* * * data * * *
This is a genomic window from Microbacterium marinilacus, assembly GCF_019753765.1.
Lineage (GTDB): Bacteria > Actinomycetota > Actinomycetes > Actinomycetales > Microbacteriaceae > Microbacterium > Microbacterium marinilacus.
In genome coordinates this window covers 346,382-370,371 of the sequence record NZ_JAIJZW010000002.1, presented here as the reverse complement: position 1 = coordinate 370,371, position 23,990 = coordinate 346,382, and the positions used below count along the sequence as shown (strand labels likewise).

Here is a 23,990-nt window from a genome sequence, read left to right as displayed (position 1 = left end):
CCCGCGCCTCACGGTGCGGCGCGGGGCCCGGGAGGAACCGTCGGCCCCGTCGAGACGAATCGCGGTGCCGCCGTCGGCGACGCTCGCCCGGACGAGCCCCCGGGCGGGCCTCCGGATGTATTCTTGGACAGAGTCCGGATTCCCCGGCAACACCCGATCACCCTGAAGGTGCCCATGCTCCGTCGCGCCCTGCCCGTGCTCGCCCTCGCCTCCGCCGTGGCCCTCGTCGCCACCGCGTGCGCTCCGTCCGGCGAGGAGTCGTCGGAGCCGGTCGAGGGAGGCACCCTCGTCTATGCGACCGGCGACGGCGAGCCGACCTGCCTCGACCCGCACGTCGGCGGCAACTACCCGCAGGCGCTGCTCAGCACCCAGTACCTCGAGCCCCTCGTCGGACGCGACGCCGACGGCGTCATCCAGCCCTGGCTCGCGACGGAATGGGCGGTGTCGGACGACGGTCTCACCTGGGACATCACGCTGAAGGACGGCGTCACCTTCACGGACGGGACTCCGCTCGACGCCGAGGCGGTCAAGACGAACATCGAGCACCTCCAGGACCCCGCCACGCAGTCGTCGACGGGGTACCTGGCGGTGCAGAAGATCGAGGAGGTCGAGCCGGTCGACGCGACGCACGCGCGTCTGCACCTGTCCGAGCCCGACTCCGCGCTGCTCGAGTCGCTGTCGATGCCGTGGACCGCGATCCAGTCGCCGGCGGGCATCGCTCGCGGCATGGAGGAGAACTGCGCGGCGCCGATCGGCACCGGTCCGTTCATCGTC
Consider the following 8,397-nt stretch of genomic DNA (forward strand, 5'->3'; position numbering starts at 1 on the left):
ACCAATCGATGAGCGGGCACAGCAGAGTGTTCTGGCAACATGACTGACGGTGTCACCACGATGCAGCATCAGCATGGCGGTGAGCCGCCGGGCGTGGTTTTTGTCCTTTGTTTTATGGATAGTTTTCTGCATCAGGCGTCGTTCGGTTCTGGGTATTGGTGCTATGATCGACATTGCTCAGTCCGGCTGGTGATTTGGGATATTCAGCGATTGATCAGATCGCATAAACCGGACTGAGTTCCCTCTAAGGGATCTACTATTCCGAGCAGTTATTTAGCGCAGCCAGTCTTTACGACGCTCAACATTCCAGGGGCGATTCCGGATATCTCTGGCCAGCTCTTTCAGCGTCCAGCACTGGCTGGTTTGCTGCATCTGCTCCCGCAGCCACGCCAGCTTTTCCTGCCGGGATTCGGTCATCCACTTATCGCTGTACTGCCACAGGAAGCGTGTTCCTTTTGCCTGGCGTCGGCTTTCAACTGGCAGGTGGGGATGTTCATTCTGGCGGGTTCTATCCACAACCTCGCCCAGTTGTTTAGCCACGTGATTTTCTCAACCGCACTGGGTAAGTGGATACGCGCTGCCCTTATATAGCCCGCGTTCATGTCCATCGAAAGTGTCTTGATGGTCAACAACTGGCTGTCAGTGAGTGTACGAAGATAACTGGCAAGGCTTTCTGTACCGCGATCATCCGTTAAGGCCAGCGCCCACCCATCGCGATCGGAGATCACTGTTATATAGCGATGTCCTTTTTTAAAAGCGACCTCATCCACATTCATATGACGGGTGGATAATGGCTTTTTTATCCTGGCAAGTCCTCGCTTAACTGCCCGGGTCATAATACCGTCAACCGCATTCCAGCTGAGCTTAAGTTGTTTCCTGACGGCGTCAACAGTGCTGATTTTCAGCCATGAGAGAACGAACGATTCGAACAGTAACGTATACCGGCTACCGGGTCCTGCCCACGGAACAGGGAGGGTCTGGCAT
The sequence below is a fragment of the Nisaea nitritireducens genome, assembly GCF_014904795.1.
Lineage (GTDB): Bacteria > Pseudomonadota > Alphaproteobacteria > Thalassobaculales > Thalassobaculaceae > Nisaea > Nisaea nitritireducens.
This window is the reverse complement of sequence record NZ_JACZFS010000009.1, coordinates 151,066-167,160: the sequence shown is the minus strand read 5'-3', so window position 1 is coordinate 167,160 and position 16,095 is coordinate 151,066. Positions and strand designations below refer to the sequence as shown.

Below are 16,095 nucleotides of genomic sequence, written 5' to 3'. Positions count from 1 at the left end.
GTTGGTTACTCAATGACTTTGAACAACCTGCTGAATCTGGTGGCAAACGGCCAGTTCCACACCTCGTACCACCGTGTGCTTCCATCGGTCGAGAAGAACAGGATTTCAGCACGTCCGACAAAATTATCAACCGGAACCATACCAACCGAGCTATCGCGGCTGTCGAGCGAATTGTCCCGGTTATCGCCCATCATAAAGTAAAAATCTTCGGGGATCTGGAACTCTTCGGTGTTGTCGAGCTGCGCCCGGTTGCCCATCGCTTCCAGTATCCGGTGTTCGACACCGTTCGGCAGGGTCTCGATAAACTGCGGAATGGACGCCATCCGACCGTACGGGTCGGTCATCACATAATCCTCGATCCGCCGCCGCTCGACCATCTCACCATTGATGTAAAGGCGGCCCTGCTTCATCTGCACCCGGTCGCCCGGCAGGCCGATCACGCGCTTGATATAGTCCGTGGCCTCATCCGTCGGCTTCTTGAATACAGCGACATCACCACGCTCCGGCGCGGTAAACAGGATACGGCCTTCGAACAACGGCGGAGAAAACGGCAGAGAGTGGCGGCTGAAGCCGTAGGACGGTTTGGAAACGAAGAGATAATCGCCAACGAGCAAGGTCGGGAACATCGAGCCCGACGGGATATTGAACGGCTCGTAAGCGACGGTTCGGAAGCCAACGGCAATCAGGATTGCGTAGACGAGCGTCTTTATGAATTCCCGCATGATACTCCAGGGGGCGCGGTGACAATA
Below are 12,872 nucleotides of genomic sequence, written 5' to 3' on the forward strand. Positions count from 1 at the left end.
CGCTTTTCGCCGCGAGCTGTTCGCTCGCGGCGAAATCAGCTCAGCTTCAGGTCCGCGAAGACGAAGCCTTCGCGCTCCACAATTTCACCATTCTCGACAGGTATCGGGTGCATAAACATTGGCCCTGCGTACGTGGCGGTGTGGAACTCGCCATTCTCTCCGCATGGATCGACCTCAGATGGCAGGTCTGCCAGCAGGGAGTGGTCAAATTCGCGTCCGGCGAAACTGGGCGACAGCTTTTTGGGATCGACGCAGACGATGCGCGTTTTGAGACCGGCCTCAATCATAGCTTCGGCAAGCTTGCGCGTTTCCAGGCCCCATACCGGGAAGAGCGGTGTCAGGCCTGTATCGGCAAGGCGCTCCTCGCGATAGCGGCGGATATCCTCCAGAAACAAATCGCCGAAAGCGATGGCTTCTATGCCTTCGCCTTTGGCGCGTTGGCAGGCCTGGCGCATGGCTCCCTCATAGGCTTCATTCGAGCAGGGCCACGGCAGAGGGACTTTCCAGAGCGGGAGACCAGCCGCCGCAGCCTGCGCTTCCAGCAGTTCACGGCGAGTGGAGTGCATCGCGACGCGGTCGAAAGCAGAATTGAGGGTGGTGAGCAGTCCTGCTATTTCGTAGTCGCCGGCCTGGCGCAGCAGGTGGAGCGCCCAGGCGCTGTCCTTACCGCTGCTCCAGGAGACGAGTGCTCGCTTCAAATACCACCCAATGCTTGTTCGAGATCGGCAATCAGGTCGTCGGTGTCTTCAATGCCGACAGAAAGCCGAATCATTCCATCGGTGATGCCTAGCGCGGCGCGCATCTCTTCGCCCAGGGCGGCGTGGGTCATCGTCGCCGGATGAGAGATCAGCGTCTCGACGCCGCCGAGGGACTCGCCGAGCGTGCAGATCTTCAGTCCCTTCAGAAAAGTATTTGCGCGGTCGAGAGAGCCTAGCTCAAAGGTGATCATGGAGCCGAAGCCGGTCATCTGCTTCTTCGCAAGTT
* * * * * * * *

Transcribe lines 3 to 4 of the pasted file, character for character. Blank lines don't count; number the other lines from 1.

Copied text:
In genome coordinates this window covers 346,382-370,371 of the sequence record NZ_JAIJZW010000002.1, presented here as the reverse complement: position 1 = coordinate 370,371, position 23,990 = coordinate 346,382, and the positions used below count along the sequence as shown (strand labels likewise).

Here is a 23,990-nt window from a genome sequence, read left to right as displayed (position 1 = left end):